My grandmother was also fun. While my mother was grouchy and often yelled at me and my brother, Puo-puo liked to laugh. Once I told her, “Close your eyes,” and put on her hand a fake mouse on a string. As I moved it, her face puckered with curiosity and she looked down. Seeing the mouse, she screamed and jumped away, then broke down laughing when she realized it wasn’t real.
She never learned to speak English, except thank you and hello. She was a great mah-jongg player and a terrible karaoke singer. “Puo-puo’s singing sounds like a cat being microwaved,” a cousin once said. After more than fifty years of marriage, Gong-gong still trailed her like a love sick school boy, first from Taiwan to the U.S., then back and forth between the coasts.
“Puo-puo visits us,” my mother once said. “And Gong-gong follows.” A decade later my grandmother would stand crying at his grave, while her children left offerings of flowers and his favorite foods.
Her hands were strong. She often stood at the counter rolling out dough for dumplings, steamed bread, and scallion pancakes. Sometimes she took the extra dough and molded doves for me. (I was always disappointed when they’d start to crack and harden.)
When I was losing my baby teeth, I had one that was particularly stubborn. My parents kept saying I should let them wrest it out, but I refused.
“Little Gem, let me see it,” Puo-puo said, calling me by my nickname.
“Don’t pull it out,” I begged.
“I won’t,” she promised. “I just want to look at it.”
As I went up to her with open mouth, she promptly grabbed the loose incisor and twisted it. Hard.
Crying out, I yanked myself away. I didn’t know what I found more offensive, the pain or Puo-puo’s bald-faced lie. I locked myself in the bathroom and blotted my gum with a tissue. I inhaled, and the tooth came out. I emerged triumphant, excited about receiving another dollar from the tooth fairy, having already forgotten what my grandmother had done.
That same year Puo-puo slipped and fell in our dining room, breaking her wrist. It was night time, after dinner, and she had been carrying a load of laundry. Now she lay groaning amidst the previously folded T-shirts and underwear. My mother hovered tearfully while my father called 911. From the living room, I brought over a large pillow, as though that would help.
The ambulance came. I was surprised at how bright the lights were, how they blinded me as I stood in the cold doorway. The next day the kids at the bus stop, who never talked to me, asked what happened. I was surprised that they had seen the ambulance too, that it wasn’t contained in my own small world.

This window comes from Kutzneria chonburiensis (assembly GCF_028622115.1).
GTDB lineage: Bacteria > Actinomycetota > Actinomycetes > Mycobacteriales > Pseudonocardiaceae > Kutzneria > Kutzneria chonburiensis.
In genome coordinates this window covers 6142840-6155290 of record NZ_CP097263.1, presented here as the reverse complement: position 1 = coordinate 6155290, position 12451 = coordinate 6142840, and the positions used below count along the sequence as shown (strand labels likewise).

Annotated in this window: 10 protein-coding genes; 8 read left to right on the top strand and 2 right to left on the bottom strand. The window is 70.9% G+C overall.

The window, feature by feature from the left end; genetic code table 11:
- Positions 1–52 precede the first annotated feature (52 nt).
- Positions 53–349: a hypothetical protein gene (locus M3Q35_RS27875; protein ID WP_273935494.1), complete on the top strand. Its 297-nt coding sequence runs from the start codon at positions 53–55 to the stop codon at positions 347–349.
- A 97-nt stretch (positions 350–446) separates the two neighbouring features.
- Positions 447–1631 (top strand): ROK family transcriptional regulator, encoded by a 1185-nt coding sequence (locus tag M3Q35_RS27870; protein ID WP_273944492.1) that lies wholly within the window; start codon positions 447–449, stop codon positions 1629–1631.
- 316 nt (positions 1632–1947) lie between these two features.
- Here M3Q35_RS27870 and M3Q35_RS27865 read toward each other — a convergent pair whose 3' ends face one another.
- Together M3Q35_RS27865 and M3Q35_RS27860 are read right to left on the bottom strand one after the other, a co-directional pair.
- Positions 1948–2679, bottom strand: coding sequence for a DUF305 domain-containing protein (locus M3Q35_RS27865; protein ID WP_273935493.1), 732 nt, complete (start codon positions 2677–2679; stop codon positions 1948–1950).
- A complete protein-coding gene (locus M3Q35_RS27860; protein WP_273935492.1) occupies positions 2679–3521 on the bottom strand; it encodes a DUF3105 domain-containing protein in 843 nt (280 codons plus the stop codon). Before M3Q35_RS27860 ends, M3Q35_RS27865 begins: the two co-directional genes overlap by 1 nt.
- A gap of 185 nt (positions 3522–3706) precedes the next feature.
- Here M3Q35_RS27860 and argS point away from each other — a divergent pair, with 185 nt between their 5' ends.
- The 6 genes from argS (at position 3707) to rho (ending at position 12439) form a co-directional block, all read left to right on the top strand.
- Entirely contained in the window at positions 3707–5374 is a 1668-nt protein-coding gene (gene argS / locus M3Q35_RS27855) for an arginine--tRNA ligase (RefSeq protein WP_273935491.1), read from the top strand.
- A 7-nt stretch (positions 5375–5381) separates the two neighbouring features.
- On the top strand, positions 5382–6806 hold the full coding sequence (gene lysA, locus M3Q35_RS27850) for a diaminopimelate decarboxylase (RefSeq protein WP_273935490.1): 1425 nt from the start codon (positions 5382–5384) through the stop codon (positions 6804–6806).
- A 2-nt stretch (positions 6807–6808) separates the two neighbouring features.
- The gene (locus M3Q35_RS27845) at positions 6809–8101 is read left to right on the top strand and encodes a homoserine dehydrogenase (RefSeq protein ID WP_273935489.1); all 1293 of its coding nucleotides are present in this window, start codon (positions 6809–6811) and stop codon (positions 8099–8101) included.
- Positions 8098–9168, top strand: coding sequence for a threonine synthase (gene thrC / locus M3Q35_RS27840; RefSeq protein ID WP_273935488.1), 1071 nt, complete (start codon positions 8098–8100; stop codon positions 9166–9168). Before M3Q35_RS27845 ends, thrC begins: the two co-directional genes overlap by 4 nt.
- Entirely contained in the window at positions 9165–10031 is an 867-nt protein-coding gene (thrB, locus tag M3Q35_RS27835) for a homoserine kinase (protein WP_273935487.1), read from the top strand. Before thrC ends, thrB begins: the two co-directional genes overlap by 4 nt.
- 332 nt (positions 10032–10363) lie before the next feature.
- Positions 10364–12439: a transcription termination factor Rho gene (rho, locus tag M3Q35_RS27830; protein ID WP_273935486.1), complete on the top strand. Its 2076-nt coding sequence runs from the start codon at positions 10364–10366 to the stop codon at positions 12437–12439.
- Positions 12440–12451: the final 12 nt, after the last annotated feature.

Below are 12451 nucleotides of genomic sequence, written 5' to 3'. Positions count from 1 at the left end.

Many years later, when I became engaged to a Korean man, I knew Puo-puo didn’t approve. I was never sure why. Was it really only because she didn’t find him handsome enough? That at five eight, she thought he was too short? Maybe too she sensed his distance: he thought his family was better than ours. Unlike my mother, his was soft-spoken. Mom’s cooking was too salty, our background wasn’t prestigious enough. His parents were doing me a favor by accepting me.
When we divorced four years later, my mother couldn’t bring herself to tell my grandmother. Instead she told Aunt Ping, who unlike Puo-puo, kept her judgments to herself. Mom allowed Ping to tell their mother.
Puo-puo was horrified. Not only had my ex cheated on me, but the woman had gotten pregnant.
“Who is she?” she kept asking Aunt Ping. “Some Korean woman?”
Aunt Ping wouldn’t relay the details about the random neighbor my ex had forged a seemingly innocent friendship with over the years. Puo-puo’s imagination churned.
“Little Gem deserves someone so much better,” she said. “She deserves someone who’s her match.”
Three years after my divorce, I fell in love again. Tall with a shaved head and goatee, Alex resembled an ex-convict, but his blue eyes warmed when he smiled. He was a computer programmer who played jazz guitar. He cooked good southern food and was nice to my mother. After just a few months, we moved in together and started talking about kids.
My mother loved his jokes and friendliness; my father admired his handiness around both software and a socket wrench. Quickly he became like another son to them.
I couldn’t wait to introduce him to Puo-puo. I knew she’d love him, that she’d think he was my match.
Now I leaned down to her ear. “It’s Little Gem!” I shouted. Half deaf for years, Puo-puo didn’t even bother wearing her hearing aid anymore. “It’s Little Gem!” I pointed at my nose, Chinese style.
Her eyes locked with mine, but she didn’t speak or smile. My brother said just a few months ago, she had smiled at him. Did she recognize me? Later I’d try to introduce her to Alex, but couldn’t tell if she had heard, if she understood what this strange Caucasian man was doing there. I didn’t know if she saw how we nestled together on the couch, how he kissed me freely in front of everyone, how happy I was now. I didn’t know if she saw now that I was okay.
Slowly she reached her hand towards mine. I grabbed hold of it, and found that it was still strong.